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One of the things you learn when you start talking about mental health and wellbeing is that the more you open up about your own journey, the more people will share with you of theirs.

I really think this is key.

If you're anything like me, you've probably spent a lot of your life feeling like you were inferior to everyone around you.

Like everyone else had their shit together and if you didn't fake it perfectly, they'd all find out what a fraud you were.

Certainly, I felt that way. I believed from a young age that I wasn't cool enough to fit in with everyone else, and so I tailored my life and my whole personality to being what I thought was expected of someone who was cool.

I wore what I thought I was supposed to wear. I listened to the required music and watched the right movies and spoke the right way.

I spent years in high school hoping that the cool kids would nod at me or shake my hand so that I could do the same nod or handshake back and prove that I, too, was cool.

I believed that everyone else in the world was just crazy secure and that they'd figure out I was an imposter if I didn't act just like them.

This is partly why I started drinking, and it's the kind of mindset that threatened to lead me down a pretty destructive road. Especially when combined with the notion that mental illness and depression is something to be quiet about, to hide from and be ashamed of.

But I remember opening up about this stuff, finally, to someone I really trusted.

He was someone who from what I could tell was extremely secure in his own skin: he was unapologetically himself; he liked what he liked and he wore what he wore and he was proud of that. He was a role model.

He was cool, damn it.

And yet when I told him about how I felt like I was secretly inferior to everyone else in the world, he nodded along with me and agreed with so much of what I was saying.

He felt the same way, a lot of the time. He got depressed, too, and insecure, and didn't know what to do about it.

He worried.

He self-medicated.

He struggled, just as I did. But I was so caught up in my own issues that I just assumed his life was perfect and wished I could be him.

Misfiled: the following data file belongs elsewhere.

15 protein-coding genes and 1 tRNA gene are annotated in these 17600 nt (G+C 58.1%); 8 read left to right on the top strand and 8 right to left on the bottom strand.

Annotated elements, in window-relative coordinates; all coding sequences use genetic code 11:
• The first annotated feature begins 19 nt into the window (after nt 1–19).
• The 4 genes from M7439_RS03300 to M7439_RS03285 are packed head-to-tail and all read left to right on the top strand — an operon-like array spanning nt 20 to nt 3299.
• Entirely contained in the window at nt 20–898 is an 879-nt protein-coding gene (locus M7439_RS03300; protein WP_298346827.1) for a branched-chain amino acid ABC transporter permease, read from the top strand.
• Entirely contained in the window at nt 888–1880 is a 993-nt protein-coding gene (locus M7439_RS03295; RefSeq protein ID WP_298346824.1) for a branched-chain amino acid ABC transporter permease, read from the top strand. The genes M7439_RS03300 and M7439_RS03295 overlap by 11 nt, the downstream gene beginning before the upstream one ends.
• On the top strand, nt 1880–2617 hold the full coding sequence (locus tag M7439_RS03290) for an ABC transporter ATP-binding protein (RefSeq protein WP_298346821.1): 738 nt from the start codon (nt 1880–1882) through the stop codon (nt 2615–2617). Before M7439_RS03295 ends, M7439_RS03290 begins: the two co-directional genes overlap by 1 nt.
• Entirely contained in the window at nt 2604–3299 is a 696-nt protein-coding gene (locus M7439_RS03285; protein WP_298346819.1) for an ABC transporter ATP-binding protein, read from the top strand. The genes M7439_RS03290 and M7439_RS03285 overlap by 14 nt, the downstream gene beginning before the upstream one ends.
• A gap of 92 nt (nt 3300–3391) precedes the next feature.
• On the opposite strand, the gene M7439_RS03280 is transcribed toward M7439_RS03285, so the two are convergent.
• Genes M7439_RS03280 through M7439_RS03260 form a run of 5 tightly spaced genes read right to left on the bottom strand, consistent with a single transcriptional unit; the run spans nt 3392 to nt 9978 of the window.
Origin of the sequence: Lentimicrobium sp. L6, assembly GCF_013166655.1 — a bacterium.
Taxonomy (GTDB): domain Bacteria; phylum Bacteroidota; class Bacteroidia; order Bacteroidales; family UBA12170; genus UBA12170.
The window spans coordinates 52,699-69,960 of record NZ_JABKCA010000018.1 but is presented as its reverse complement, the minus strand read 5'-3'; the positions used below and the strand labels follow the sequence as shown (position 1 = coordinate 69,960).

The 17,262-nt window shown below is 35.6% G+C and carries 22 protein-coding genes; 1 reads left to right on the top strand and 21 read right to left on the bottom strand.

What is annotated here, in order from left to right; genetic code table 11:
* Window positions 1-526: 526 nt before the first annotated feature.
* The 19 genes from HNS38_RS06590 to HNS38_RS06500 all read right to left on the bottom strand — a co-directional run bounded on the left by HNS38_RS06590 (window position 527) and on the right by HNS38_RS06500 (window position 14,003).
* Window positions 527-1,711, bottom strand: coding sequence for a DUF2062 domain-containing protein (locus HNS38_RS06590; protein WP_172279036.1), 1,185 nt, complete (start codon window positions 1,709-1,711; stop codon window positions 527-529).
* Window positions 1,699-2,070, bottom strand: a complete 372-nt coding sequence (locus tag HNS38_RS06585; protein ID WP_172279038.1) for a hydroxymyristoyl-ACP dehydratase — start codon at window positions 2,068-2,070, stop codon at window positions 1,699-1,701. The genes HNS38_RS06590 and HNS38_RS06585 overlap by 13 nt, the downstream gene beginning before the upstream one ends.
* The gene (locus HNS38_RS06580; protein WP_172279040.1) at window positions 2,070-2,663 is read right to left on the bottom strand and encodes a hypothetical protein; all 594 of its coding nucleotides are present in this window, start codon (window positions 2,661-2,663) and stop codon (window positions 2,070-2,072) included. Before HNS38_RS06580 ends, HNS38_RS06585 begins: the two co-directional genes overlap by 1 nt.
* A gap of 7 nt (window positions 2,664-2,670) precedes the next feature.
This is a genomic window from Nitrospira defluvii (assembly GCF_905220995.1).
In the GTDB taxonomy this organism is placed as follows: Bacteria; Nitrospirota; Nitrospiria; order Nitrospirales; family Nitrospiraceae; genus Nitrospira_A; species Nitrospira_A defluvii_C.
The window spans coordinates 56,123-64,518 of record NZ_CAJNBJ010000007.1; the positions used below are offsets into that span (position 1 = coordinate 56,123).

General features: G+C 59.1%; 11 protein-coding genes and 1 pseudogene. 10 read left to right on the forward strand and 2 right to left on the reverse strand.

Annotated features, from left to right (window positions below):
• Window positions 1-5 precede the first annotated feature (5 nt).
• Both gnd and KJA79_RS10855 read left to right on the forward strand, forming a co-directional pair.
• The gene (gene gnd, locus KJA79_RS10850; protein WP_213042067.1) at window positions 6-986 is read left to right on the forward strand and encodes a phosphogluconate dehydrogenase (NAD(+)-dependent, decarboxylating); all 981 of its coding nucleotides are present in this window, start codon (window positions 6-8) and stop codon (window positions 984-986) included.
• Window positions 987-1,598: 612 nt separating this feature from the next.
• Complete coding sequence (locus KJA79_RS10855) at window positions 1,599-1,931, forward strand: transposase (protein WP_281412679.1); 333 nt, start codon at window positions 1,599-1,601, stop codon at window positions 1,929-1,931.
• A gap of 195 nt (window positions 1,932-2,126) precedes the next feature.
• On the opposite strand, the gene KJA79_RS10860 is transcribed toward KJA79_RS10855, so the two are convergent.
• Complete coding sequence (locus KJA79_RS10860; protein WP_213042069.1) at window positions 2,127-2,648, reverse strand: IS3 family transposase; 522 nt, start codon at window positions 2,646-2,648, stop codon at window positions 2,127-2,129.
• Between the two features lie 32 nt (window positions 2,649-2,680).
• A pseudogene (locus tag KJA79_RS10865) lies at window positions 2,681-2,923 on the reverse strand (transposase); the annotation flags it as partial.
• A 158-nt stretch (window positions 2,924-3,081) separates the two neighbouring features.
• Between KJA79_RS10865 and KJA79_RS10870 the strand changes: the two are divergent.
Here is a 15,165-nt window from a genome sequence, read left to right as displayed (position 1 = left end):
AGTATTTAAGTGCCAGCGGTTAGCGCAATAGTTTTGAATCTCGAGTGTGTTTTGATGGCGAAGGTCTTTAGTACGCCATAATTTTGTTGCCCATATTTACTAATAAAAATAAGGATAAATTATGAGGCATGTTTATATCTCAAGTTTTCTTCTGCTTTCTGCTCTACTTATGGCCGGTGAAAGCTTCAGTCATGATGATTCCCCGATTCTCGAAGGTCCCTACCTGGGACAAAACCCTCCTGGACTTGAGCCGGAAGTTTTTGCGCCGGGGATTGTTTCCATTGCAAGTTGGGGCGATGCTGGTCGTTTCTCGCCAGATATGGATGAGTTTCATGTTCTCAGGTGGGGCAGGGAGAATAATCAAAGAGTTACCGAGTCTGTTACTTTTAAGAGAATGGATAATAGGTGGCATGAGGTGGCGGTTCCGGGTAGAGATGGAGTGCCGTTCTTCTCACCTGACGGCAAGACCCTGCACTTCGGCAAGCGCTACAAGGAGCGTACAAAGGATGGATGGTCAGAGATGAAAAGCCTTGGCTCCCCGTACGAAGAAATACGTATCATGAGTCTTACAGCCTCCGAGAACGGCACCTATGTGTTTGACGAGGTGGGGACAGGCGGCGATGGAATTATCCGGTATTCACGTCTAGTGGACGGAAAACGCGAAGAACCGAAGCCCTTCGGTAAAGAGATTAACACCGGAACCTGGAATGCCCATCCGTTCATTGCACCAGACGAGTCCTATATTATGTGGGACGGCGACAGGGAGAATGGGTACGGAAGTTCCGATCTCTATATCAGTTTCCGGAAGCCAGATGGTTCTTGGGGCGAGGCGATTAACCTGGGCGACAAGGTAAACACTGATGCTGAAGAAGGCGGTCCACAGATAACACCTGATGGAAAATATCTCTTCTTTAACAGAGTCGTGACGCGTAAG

I think that talking about this stuff does a few important things.

First of all, obviously, it normalizes the struggles that we're all going through. And if we don't feel like we have to keep this stuff a secret, often it's easier to bear.

And second, it reminds us that other people have it just as tough as we do, if not tougher. I've often felt so caught up in my own mental health woes that I've felt justified in being selfish and self-absorbed and ignoring those who were also hurting and who I could have helped.

Talking about this stuff breeds empathy. Empathy is key.

We grow by nurturing each other. If we can get out of our own heads and concentrate on helping another person stand, just for a while, it helps the both of us.

I try to steer clear of the sappy stuff here, but this is a large part of why I'm writing this blog.

Hopefully, you're getting some use out of reading it.

Here's a powerful video piece my friends at PokerListings put together. The subject is another friend of mine, Ben Wilinofsky, a poker professional who's won millions of dollars in live games and online.

I love this piece because Ben is one of those guys who I'd assume has all of his shit together.

And he's someone who I admire all the more because he had the courage to sit down and talk about his own mental health issues.

Give it a watch, if you have a few minutes. It's worth your time.

And let's talk.